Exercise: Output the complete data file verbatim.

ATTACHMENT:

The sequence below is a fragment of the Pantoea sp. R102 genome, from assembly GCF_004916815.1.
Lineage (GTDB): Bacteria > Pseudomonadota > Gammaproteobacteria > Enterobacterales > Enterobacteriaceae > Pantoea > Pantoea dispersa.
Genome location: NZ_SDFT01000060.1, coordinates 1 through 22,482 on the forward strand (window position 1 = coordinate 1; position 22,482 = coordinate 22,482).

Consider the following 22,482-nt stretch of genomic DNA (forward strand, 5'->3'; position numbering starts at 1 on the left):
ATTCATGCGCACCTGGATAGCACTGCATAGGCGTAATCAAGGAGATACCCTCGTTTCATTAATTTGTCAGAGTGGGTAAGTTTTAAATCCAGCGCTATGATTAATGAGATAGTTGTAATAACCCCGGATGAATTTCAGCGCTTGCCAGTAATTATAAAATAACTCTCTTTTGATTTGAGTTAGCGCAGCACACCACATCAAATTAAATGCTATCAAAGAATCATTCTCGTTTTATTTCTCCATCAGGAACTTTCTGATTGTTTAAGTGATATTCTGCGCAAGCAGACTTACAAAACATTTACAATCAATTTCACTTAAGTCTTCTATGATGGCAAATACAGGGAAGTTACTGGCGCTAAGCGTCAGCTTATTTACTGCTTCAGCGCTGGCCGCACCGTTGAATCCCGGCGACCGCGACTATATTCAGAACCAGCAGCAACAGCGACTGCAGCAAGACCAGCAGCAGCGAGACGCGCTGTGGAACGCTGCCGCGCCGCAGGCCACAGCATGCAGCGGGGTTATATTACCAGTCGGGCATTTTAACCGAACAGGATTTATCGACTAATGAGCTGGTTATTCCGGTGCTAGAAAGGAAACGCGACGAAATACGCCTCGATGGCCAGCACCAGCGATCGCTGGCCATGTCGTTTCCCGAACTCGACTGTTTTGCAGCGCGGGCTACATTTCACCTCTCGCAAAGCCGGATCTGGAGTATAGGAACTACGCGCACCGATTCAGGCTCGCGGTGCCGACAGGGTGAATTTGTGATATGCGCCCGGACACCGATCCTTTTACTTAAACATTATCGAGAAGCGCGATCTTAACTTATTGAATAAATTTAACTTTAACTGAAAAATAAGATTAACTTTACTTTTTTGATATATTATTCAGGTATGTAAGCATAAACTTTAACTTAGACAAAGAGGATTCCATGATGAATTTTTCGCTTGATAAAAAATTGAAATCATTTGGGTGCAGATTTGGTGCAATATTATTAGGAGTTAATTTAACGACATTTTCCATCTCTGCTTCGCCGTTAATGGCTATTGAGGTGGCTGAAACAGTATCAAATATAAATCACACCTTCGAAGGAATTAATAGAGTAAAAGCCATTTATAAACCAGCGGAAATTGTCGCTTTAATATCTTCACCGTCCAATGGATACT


The sequence below is a fragment of the Pantoea sp. R102 genome, from assembly GCF_004916815.1.
Lineage (GTDB): Bacteria > Pseudomonadota > Gammaproteobacteria > Enterobacterales > Enterobacteriaceae > Pantoea > Pantoea dispersa.
Genome location: NZ_SDFT01000060.1, coordinates 1 through 22,482 on the forward strand (window position 1 = coordinate 1; position 22,482 = coordinate 22,482).

Consider the following 22,482-nt stretch of genomic DNA (forward strand, 5'->3'; position numbering starts at 1 on the left):
ATTCATGCGCACCTGGATAGCACTGCATAGGCGTAATCAAGGAGATACCCTCGTTTCATTAATTTGTCAGAGTGGGTAAGTTTTAAATCCAGCGCTATGATTAATGAGATAGTTGTAATAACCCCGGATGAATTTCAGCGCTTGCCAGTAATTATAAAATAACTCTCTTTTGATTTGAGTTAGCGCAGCACACCACATCAAATTAAATGCTATCAAAGAATCATTCTCGTTTTATTTCTCCATCAGGAACTTTCTGATTGTTTAAGTGATATTCTGCGCAAGCAGACTTACAAAACATTTACAATCAATTTCACTTAAGTCTTCTATGATGGCAAATACAGGGAAGTTACTGGCGCTAAGCGTCAGCTTATTTACTGCTTCAGCGCTGGCCGCACCGTTGAATCCCGGCGACCGCGACTATATTCAGAACCAGCAGCAACAGCGACTGCAGCAAGACCAGCAGCAGCGAGACGCGCTGTGGAACGCTGCCGCGCCGCAGGCCACAGCATGCAGCGGGGTTATATTACCAGTCGGGCATTTTAACCGAACAGGATTTATCGACTAATGAGCTGGTTATTCCGGTGCTAGAAAGGAAACGCGACGAAATACGCCTCGATGGCCAGCACCAGCGATCGCTGGCCATGTCGTTTCCCGAACTCGACTGTTTTGCAGCGCGGGCTACATTTCACCTCTCGCAAAGCCGGATCTGGAGTATAGGAACTACGCGCACCGATTCAGGCTCGCGGTGCCGACAGGGTGAATTTGTGATATGCGCCCGGACACCGATCCTTTTACTTAAACATTATCGAGAAGCGCGATCTTAACTTATTGAATAAATTTAACTTTAACTGAAAAATAAGATTAACTTTACTTTTTTGATATATTATTCAGGTATGTAAGCATAAACTTTAACTTAGACAAAGAGGATTCCATGATGAATTTTTCGCTTGATAAAAAATTGAAATCATTTGGGTGCAGATTTGGTGCAATATTATTAGGAGTTAATTTAACGACATTTTCCATCTCTGCTTCGCCGTTAATGGCTATTGAGGTGGCTGAAACAGTATCAAATATAAATCACACCTTCGAAGGAATTAATAGAGTAAAAGCCATTTATAAACCAGCGGAAATTGTCGCTTTAATATCTTCACCGTCCAATGGATACT